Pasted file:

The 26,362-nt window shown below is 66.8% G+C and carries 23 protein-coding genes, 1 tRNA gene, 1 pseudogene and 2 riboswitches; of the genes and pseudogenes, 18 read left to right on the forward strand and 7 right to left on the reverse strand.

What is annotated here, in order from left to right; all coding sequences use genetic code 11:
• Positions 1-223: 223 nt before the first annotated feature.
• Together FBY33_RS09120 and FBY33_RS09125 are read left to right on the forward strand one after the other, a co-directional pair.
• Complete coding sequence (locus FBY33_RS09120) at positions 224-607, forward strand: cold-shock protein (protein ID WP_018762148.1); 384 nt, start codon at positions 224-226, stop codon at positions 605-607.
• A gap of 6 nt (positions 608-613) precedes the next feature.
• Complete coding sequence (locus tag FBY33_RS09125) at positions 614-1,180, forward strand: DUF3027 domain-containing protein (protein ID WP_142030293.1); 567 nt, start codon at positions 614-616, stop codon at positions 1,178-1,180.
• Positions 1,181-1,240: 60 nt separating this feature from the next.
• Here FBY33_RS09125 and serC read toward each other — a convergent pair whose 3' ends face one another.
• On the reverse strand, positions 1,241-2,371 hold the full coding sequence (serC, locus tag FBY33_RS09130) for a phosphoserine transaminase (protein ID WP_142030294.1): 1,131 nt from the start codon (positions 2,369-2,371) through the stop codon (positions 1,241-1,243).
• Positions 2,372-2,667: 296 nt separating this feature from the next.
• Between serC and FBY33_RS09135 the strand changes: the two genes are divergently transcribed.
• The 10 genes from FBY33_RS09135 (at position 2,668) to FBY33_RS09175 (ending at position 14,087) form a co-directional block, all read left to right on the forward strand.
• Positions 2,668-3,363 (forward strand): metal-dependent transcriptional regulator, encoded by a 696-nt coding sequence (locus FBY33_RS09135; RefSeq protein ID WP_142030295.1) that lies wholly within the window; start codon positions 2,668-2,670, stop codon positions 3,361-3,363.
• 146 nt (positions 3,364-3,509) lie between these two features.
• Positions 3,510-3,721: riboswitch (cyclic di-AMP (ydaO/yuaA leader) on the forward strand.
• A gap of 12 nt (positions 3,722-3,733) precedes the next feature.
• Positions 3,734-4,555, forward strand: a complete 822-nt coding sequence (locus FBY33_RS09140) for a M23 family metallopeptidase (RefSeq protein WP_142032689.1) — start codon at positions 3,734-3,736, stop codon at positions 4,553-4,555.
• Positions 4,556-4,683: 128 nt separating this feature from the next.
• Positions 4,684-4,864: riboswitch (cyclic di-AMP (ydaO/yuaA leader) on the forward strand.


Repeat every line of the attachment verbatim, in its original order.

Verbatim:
The 26,362-nt window shown below is 66.8% G+C and carries 23 protein-coding genes, 1 tRNA gene, 1 pseudogene and 2 riboswitches; of the genes and pseudogenes, 18 read left to right on the forward strand and 7 right to left on the reverse strand.

What is annotated here, in order from left to right; all coding sequences use genetic code 11:
• Positions 1-223: 223 nt before the first annotated feature.
• Together FBY33_RS09120 and FBY33_RS09125 are read left to right on the forward strand one after the other, a co-directional pair.
• Complete coding sequence (locus FBY33_RS09120) at positions 224-607, forward strand: cold-shock protein (protein ID WP_018762148.1); 384 nt, start codon at positions 224-226, stop codon at positions 605-607.
• A gap of 6 nt (positions 608-613) precedes the next feature.
• Complete coding sequence (locus tag FBY33_RS09125) at positions 614-1,180, forward strand: DUF3027 domain-containing protein (protein ID WP_142030293.1); 567 nt, start codon at positions 614-616, stop codon at positions 1,178-1,180.
• Positions 1,181-1,240: 60 nt separating this feature from the next.
• Here FBY33_RS09125 and serC read toward each other — a convergent pair whose 3' ends face one another.
• On the reverse strand, positions 1,241-2,371 hold the full coding sequence (serC, locus tag FBY33_RS09130) for a phosphoserine transaminase (protein ID WP_142030294.1): 1,131 nt from the start codon (positions 2,369-2,371) through the stop codon (positions 1,241-1,243).
• Positions 2,372-2,667: 296 nt separating this feature from the next.
• Between serC and FBY33_RS09135 the strand changes: the two genes are divergently transcribed.
• The 10 genes from FBY33_RS09135 (at position 2,668) to FBY33_RS09175 (ending at position 14,087) form a co-directional block, all read left to right on the forward strand.
• Positions 2,668-3,363 (forward strand): metal-dependent transcriptional regulator, encoded by a 696-nt coding sequence (locus FBY33_RS09135; RefSeq protein ID WP_142030295.1) that lies wholly within the window; start codon positions 2,668-2,670, stop codon positions 3,361-3,363.
• 146 nt (positions 3,364-3,509) lie between these two features.
• Positions 3,510-3,721: riboswitch (cyclic di-AMP (ydaO/yuaA leader) on the forward strand.
• A gap of 12 nt (positions 3,722-3,733) precedes the next feature.
• Positions 3,734-4,555, forward strand: a complete 822-nt coding sequence (locus FBY33_RS09140) for a M23 family metallopeptidase (RefSeq protein WP_142032689.1) — start codon at positions 3,734-3,736, stop codon at positions 4,553-4,555.
• Positions 4,556-4,683: 128 nt separating this feature from the next.
• Positions 4,684-4,864: riboswitch (cyclic di-AMP (ydaO/yuaA leader) on the forward strand.